• Miltenberger, R. G. (2008). Graphing behavior and measuring change. In, Behavior Modification: Principles and Procedures (pp. 47-72). Thomson, Wadsworth.

• Morrison, J., & Anders, T.F. (1999). Interviewing Children and Adolescents: Skills and Strategies for Effective DSM-IV Diagnosis. New York: Guilford.

• Miltenberger, R. G. (2008). Observing and recording behavior. In, Behavior Modification: Principles and Procedures (pp. 22-46). Thomson, Wadsworth.

• Nelson R.O.& S.C. Hayes (Eds.), Conceptual Foundations of Behavioral Assessment. New York: Guilford.

• Roberts, M. W., & Hope, D. A. (2001). Clinic observations of structured parent-child interaction designed to evaluate externalizing disorders. Psychological Assessment, 13, 46-58.

• Russ, Sandra Walker. Play in child development and psychotherapy: toward empirically supported practice / Sandra W. Russ.

• Shaffer, D., Lucas, C.P., & Richters, J.E. (1999). Diagnostic Interviewing in Child and Adolescent Psychopathology. New York: Guilford.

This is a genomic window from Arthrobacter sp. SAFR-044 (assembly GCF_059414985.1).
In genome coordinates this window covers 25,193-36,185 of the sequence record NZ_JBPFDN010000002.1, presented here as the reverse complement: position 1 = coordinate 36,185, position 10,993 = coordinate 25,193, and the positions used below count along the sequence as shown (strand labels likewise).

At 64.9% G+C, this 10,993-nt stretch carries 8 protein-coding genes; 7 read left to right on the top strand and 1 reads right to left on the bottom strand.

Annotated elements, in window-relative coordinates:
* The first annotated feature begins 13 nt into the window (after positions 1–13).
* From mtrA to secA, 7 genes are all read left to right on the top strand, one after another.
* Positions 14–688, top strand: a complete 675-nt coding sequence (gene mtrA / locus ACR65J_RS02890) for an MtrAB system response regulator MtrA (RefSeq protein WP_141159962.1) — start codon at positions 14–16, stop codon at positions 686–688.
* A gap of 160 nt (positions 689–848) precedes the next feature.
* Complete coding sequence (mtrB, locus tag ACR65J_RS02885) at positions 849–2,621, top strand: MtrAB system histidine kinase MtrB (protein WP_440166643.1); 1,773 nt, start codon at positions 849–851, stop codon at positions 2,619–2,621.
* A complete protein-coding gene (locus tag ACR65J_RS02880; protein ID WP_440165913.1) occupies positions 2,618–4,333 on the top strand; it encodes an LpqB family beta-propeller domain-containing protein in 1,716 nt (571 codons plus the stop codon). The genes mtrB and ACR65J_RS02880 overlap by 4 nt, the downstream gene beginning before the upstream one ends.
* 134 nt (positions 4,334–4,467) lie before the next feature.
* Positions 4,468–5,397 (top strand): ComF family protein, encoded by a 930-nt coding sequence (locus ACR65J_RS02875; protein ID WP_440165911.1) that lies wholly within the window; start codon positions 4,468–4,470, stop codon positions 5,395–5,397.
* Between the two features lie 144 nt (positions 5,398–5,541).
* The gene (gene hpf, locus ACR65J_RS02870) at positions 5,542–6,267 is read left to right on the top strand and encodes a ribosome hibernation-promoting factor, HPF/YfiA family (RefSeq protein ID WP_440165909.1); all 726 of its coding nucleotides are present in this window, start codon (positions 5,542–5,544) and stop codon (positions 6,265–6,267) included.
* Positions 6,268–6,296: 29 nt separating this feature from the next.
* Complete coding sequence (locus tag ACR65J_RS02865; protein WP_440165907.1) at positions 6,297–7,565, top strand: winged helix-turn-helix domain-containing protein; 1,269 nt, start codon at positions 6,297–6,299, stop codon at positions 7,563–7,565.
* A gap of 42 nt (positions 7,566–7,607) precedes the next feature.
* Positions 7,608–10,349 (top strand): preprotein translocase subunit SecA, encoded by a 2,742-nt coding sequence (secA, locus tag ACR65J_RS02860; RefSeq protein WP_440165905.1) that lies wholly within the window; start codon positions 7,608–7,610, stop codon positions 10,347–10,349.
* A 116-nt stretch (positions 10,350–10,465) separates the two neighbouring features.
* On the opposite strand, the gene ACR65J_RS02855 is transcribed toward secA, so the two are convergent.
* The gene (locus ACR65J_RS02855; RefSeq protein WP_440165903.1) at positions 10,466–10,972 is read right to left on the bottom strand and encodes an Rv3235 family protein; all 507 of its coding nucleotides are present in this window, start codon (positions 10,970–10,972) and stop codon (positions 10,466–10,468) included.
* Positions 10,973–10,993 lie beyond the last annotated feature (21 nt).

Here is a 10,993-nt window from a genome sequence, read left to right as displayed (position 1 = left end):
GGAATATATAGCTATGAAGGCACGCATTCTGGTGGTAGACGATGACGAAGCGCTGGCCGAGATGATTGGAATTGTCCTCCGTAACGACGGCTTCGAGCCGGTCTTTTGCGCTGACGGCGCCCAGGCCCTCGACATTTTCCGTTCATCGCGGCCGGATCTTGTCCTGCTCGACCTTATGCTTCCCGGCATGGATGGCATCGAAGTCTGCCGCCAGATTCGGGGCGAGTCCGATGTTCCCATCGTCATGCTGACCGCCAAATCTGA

• Shaffer, D., Lucas, C. P., Richters, J.E. (Eds.) (1999). Diagnostic assessment in child and adolescent psychopathology. New York: Guilford Press.

• Sattler, JA. (1998). Clinical and forensic interviewing of children and families: guidelines for the mental health, education, pediatric, and child maltreatment fields, Jerome M. Sattler Inc, San Diego.

• Sattler, J.M. & Dumont, R. (2004). Assessment of Children: WISC-IV and WPPSI-III Supplement: La Mesa, CA: Jerome M. Sattler, Publisher, Inc.

• Sommers-Flannagan, J., & Sommers-Flannagan, R. (2009). Intake interviewing and report writing. In, Clinical Interviewing (pp. 175-212). New York: Wiley.

• Weisz, J.R., & McCarty, C.A. (1999). Can We Trust Parent Reports in Research on Cultural and Ethnic Differences in Child Psychopathology? Using the Bicultural Family Design to Test Parental Culture Effects. Journal of Abnormal Psychology, 108(4), 598-605.

• http://www.sattlerpublisher.com

Assessment:

Written Assignment

Written Assignment

Test